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An (emergent) working definition of “brand” with thousands of examples

Roger Ehrenberg's post "Brands: Authenticity and Pattern Recognition" comments on Doc Searls's "Brands are Bull" (which followed his "Brands are Boring") by pointing out that whether or not you believe that brands should make a difference, they do. Much of the contempt for the use of the word "brand" is based on poor definition of the term, or underlying concept. Or lack of consensus going in as to what people mean when they use the word. (Much like religious disagreements that arise when everyone assumes they are working from the same definition of the word "God".)

Maybe the branding of "brand" has some problems.

I like the way that Roger characterizes a brand as an "organizing principle", and a facilitator of "pattern recognition". This comes closer to me than "a brand is a conversation", which, though I get where that's coming from, doesn't capture its essence.

I think a brand is something that is simultaneously designed and emerges. I'm as interested in the latter, especially as it helps with the former. Brand as an emergent property of people forming and sharing their ideas of products, people, companies, etc. influences how people will ultimately relate to those products, people and companies. Organizing principles emerge, patterns are recognized out of a mass of information.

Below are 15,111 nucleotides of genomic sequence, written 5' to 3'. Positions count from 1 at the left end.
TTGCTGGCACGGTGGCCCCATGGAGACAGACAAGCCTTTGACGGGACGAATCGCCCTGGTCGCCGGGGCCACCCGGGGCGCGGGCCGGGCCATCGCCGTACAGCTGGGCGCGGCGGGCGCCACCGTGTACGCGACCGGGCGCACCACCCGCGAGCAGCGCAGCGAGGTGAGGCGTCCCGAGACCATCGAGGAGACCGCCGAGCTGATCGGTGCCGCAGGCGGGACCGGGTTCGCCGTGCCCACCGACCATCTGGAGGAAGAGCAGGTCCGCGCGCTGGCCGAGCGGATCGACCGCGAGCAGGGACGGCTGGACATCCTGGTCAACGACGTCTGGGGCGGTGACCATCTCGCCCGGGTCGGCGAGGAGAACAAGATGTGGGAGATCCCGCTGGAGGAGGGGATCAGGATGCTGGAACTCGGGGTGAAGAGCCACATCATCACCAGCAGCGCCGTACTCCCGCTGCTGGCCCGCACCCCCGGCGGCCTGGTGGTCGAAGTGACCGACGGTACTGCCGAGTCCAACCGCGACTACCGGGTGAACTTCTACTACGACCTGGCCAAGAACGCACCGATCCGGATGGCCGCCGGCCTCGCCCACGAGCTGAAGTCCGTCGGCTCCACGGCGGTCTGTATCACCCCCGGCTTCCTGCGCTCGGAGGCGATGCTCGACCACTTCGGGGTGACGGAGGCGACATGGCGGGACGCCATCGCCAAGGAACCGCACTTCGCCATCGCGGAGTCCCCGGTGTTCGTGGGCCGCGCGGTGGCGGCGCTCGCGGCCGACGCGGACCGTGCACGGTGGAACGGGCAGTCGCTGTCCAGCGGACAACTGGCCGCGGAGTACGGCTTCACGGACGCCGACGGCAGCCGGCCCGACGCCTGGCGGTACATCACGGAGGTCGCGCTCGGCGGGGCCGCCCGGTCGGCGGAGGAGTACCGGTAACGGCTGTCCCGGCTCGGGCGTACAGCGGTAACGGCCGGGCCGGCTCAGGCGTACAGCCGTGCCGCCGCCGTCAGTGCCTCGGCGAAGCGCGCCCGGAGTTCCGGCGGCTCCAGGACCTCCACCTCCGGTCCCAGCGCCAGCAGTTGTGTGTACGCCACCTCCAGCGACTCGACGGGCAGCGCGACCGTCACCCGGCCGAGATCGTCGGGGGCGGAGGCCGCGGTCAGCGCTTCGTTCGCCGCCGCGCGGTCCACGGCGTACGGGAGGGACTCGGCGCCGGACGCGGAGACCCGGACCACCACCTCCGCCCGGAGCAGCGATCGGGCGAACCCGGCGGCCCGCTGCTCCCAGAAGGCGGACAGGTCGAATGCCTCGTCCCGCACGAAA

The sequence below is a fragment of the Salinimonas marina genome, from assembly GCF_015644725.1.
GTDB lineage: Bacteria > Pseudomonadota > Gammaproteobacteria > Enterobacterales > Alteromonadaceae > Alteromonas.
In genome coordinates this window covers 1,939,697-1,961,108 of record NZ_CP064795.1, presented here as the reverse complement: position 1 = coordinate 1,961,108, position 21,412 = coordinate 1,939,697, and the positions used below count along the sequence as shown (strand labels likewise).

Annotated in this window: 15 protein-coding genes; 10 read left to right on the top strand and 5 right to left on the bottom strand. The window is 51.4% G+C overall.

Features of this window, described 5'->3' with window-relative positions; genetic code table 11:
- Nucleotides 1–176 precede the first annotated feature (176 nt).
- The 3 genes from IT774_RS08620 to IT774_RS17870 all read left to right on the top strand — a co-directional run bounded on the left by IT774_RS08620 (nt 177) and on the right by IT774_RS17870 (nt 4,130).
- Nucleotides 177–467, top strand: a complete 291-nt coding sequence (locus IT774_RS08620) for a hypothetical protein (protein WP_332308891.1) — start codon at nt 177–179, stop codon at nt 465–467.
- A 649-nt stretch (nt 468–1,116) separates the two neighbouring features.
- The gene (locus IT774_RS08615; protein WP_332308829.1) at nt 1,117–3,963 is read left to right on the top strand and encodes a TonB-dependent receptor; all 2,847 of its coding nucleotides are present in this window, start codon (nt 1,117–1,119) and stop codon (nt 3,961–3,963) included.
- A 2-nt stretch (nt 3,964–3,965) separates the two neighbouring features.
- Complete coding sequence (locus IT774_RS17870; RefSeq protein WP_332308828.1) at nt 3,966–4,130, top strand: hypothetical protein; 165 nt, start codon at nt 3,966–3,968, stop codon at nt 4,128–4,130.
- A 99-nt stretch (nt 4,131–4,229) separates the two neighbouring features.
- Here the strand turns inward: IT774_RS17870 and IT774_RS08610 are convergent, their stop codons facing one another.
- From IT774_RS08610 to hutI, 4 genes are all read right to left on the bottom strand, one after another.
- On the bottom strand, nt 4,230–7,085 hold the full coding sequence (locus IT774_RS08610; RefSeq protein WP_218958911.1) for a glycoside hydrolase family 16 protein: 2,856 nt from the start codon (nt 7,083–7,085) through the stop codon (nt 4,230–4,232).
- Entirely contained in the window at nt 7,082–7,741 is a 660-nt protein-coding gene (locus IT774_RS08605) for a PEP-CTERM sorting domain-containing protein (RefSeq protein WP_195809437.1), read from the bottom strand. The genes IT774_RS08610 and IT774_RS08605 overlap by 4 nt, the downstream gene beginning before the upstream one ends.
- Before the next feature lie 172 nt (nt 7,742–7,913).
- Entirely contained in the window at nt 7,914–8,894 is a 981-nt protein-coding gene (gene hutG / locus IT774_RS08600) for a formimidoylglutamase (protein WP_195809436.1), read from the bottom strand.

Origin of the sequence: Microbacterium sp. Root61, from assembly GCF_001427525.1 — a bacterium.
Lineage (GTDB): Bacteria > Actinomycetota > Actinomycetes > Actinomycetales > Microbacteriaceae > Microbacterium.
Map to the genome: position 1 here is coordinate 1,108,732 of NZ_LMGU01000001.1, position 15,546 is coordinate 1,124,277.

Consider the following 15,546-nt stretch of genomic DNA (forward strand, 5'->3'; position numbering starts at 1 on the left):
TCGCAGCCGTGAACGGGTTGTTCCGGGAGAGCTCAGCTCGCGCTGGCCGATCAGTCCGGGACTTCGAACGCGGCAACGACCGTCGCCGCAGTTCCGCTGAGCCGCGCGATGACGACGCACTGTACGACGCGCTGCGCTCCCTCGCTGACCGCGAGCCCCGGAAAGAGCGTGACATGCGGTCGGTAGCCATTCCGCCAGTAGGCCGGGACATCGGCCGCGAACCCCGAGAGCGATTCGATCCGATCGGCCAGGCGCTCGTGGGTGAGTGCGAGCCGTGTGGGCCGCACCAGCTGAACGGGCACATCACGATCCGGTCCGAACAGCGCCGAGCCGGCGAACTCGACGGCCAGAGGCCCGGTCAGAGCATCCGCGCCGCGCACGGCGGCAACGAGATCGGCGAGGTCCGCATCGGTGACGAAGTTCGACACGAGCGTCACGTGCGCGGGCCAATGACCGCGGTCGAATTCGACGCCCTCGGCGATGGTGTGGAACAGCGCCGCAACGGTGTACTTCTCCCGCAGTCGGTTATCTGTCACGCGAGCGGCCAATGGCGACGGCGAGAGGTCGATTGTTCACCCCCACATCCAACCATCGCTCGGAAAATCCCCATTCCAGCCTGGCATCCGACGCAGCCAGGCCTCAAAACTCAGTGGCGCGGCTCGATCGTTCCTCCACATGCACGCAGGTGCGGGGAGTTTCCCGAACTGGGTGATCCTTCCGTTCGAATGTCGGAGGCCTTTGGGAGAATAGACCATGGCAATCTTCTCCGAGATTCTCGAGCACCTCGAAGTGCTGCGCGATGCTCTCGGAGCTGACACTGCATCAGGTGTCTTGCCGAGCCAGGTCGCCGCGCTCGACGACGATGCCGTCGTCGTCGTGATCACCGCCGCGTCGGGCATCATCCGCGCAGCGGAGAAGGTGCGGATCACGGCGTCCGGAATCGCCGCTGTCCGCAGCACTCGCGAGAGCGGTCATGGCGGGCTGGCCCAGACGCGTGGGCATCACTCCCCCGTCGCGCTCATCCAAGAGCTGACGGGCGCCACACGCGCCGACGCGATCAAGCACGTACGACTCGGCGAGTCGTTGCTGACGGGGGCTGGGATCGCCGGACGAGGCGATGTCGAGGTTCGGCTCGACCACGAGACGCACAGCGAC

I've been considering a definition of "brand" that fits my own working model. But rather than just writing it out, I'll first give the world's largest corpus a chance to define it through emergence, with thousands of examples:

http://www.google.com/search?q=%22whenever+I+think+of%22+-you     (with a few thousand more here.)

This is based on my (work in progress) personal definition:

A brand is
the representative projection of
the essential nature of
(companies | organizations | products | people | places)
in people's minds
that is achieved through intelligent design
or emerges through natural selection.

(Funny how the analogy once again arises.)